Lot 47
  • 47

Michael Krebber

70,000 - 100,000 GBP
106,250 GBP
bidding is closed


  • Michael Krebber
  • Untitled
  • signed and dated 99 on the overlap
  • acrylic on canvas


Galerie Christian Nagel, Berlin

Acquired from the above by the present owner

Catalogue Note

Michael Krebber is celebrated for deploying formalist withdrawal as a means to explore the very elemental make-up of painting itself. Untitled is a prime example of the elegant restraint typical of Krebber’s practice. Harbouring intensely laboured yet scant brushwork laid over bare primed canvas, this painting embodies the essence of Krebber’s post-conceptual challenge to the field of abstract painting; a highly academic and critically lauded investigation initiated by the artist during the late 1980s. Having grown up in Cologne, and studied under Markus Lüpertz at the Akademie der Bildenden Künste in Karlsruhe, Krebber went on to become the studio assistant of Georg Baselitz and later Martin Kippenberger with whom he shared a close and binding friendship until the latter’s death in 1997. It was against this imposing pedigree of painterly influence that Krebber developed his own critical painterly dialogue. The confrontational anarchism of Kippenberger, who above all looked to a critique of painting to undermine artistic conventions, is subsumed and blanketed by the mutism of Krebber’s minimal gestures: his works mark out a territory for painting on the peripheries of non-being.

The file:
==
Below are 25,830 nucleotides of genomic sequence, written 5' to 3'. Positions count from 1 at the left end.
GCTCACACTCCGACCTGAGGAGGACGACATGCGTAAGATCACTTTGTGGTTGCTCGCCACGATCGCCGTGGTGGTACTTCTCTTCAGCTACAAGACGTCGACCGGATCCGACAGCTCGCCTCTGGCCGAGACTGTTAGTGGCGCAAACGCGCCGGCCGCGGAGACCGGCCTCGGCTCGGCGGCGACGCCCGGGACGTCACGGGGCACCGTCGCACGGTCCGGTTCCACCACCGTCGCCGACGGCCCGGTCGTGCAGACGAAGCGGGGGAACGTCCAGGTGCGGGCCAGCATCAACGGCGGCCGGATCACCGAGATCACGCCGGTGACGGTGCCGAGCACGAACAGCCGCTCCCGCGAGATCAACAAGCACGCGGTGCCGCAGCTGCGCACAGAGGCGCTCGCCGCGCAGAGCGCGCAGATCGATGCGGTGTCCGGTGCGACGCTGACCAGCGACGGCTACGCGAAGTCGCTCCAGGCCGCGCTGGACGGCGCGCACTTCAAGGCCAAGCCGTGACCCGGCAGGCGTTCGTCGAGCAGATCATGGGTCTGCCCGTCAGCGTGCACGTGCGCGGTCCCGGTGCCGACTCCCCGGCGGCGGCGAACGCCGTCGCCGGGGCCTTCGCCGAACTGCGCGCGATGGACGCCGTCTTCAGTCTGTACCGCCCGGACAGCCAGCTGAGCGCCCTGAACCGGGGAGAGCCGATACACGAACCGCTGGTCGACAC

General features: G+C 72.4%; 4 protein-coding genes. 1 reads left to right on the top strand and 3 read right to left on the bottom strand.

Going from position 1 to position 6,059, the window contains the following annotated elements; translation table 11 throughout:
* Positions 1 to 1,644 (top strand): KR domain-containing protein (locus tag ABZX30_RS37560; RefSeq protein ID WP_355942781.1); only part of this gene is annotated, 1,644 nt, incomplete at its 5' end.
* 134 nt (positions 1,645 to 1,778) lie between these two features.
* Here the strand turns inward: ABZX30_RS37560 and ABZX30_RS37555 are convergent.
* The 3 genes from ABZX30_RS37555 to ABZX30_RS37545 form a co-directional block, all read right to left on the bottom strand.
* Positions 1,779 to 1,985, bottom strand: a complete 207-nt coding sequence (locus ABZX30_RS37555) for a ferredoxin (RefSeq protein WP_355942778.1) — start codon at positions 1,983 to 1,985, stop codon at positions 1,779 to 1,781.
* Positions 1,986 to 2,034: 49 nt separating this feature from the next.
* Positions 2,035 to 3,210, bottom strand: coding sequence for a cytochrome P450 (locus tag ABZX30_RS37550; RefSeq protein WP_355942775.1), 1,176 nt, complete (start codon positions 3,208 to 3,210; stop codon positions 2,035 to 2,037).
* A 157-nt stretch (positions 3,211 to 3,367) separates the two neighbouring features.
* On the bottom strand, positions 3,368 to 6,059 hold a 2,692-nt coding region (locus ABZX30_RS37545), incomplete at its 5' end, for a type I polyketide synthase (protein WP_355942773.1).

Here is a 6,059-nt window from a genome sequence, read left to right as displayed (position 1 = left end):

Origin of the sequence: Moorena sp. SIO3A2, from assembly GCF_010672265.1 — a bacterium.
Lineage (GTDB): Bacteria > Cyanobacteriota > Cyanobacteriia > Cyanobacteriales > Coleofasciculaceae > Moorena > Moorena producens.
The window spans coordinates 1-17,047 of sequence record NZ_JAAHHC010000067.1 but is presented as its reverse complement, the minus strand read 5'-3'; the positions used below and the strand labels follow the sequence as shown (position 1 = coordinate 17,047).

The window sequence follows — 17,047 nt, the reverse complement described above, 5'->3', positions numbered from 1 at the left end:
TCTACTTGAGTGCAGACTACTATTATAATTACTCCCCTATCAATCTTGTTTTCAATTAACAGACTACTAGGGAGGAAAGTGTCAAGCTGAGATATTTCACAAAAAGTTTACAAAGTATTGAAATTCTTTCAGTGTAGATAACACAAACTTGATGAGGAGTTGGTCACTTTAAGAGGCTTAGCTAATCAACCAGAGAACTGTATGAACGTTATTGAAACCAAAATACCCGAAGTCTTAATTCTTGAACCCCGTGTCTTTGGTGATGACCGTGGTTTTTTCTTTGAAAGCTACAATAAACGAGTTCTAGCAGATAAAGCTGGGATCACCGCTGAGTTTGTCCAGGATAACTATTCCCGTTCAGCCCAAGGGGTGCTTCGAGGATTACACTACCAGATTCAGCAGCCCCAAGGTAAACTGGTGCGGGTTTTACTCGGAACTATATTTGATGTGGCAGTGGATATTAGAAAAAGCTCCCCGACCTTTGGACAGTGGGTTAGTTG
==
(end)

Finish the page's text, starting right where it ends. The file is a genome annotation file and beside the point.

Herein, it is impossible to fully understand Krebber’s practice without considering the context out of which his work developed. Under the spell of institutional critique, the late 1980s witnessed the eschewal of traditional media in favour of transmitting political messages through site-specific collaborative projects. For Krebber, who was fervently tied to the painterly avant-garde, his decision to pursue the same rigorous self-critique that shaped the post-painterly approach of his contemporaries through painting was radical. His canvases, therefore, push painting to the very limits. The furtive, brisk lines and bare white ground that comprise Untitled suggest that the artist’s real energies are found in the self-consciousness that binds image and gesture to wider meanings and context. Sharp and astute, Untitled provides remarkable insight into the mind of one of the great post-war German painters.